While not directly related to the work we do here on Deploy360, it’s interesting from a broader “DNS security perspective”.

And with all of that…  day 4 of IETF 91 will draw to a close for us.  If you are around at IETF 91 in Honolulu, please do find us and say hello!

P.S. Today’s photo is of our own Chris Grundemann making at point at the microphone in the Administrative plenary…

See also:

Relevant Working Groups

We would suggest you use the “tools-style” agenda to find links to easily participate remotely in each of these sessions.

6TISCH (IPv6 over the TSCH mode of IEEE 802.15.4e) WG
Thursday, 13 November 2014, 0900-1130 HST, Hibiscus

TLS (Transport Layer Security) WG
Thursday, 13 November 2014, 0900-1130 HST, Coral 5

DNSSD (Extensions for Scalable DNS Service Discovery) WG
Thursday, 13 November 2014, 1300-1500 HST, Coral 4

SAAG (Security Area Open Meeting) WG
Thursday, 13 November 2014, 1300-1500 HST, Coral 3

IDR (Inter-Domain Routing Working Group) WG
Thursday, 13 November 2014, 1300-1500 HST, Kahili

DHC (Dynamic Host Configuration) WG
Thursday, 13 November 2014, 1640-1910 HST, Kahili

For more background on what is happening at IETF 91, please see our “Rough Guide to IETF 91″ posts on the ITM blog:

If you are here at IETF 91 in Honolulu, please do feel free to say hello to a member of the Deploy360 team.  And if you want to get started with IPv6, DNSSEC or one of our other topics, please visit our “Start Here” page to find resources appropriate to your type of organization.

IETF 91 Rough Guide On Routing Resilience And Security – De-aggregation, Route Leaks and more

IETF LogoWhat will be happening next week at IETF 91 with regard to improving the security and resilience of the Internet’s routing infrastructure?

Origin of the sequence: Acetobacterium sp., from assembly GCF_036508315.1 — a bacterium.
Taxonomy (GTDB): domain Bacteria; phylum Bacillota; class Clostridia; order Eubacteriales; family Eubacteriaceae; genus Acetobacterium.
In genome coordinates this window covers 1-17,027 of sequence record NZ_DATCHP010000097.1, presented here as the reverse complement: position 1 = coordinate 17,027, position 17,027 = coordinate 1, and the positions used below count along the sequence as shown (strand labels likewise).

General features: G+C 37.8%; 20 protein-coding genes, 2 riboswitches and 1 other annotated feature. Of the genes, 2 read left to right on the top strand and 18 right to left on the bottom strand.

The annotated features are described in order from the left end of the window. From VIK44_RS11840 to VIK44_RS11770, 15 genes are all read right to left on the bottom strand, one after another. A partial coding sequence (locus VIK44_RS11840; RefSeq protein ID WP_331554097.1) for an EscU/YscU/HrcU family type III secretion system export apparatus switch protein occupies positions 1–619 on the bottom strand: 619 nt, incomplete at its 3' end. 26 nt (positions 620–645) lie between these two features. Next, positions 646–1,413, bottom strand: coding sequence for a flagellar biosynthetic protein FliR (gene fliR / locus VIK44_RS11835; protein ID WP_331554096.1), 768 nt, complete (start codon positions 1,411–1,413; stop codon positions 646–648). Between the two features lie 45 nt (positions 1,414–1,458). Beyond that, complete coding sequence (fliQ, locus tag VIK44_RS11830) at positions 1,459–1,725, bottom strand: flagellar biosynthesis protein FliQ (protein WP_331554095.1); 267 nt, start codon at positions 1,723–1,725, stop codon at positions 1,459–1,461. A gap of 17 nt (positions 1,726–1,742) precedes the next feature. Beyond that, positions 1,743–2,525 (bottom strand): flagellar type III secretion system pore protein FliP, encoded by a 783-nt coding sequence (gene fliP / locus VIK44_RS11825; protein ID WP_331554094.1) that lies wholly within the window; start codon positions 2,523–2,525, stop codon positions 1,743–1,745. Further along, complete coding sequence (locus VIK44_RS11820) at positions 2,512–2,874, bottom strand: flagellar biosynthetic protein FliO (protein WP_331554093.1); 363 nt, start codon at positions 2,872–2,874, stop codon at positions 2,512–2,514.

Our colleague Andrei Robachevsky tackles this question in his post this week: “Rough Guide to IETF 91: Routing Resilience & Security“.

Andrei explains that one of the major issues in routing right now is the growth in the size of the global routing tables and the growth of “de-aggregation”… and the challenges that lie therein.  He also writes about “route leaks” and what is being done to address this issue and he writes about the ongoing work related to RPKI in the SIDR working group.

He finishes up talking about the MANRS initiative announced yesterday  and how that can help with overall routing security and resiliency.

Please do read Andrei’s Rough Guide post … and then do check out our topic areas on Securing BGP and Anti-spoofing to learn more about how you can secure your routing infrastructure.  We will look forward to seeing some of you next week at IETF 91!

Show Your Commitment To Routing Security – Join the MANRS Initiative!

MANRS logo

Do you want to make the Internet’s routing infrastructure more secure?  Have you implemented anti-spoofing techniques to help protect against attacks such as DDoS attacks?  Have you secured your use of BGP on your network?

If so, why not consider publicly showing your support by signing up as a participant in the MANRS initiative?

This new routing security initiative, launched today, aims to promote better collaboration between network operators to make the Internet more secure and resilient.  As the home page says:

How can we work together to improve the security and resilience of the global routing system?

Originally called the “Routing Resilience Manifesto”, the initiative published today the “Mutually Agreed Norms for Routing Security” (MANRS) at:

With the announcement came news of an initial set of participants that includes some of the largest global network operators such as Comcast, Level 3 and NTT.  More companies will be added and signups are already coming in!

To participate, a network operator needs to agree to at least 2 (and ideally all 4) of these actions:

Basically you could think of this as a “code of conduct” for network routing… an agreement that companies publicly say they are going to follow to help the overall Internet’s routing infrastructure be more resilient and secure.

Our colleague Andrei Robachevsky has been heading this project and working with a team of people from network operators around the world (some of whom have already signed on as formal participants, others who hope to do so soon).  It’s great to see this out there and we look forward to seeing the list of participants grow.

Please do read the MANRS document and sign up if your network can undertake those actions.  If every network operator can mind their MANRS, we’ll all have a much safer, more secure and more resilient Internet!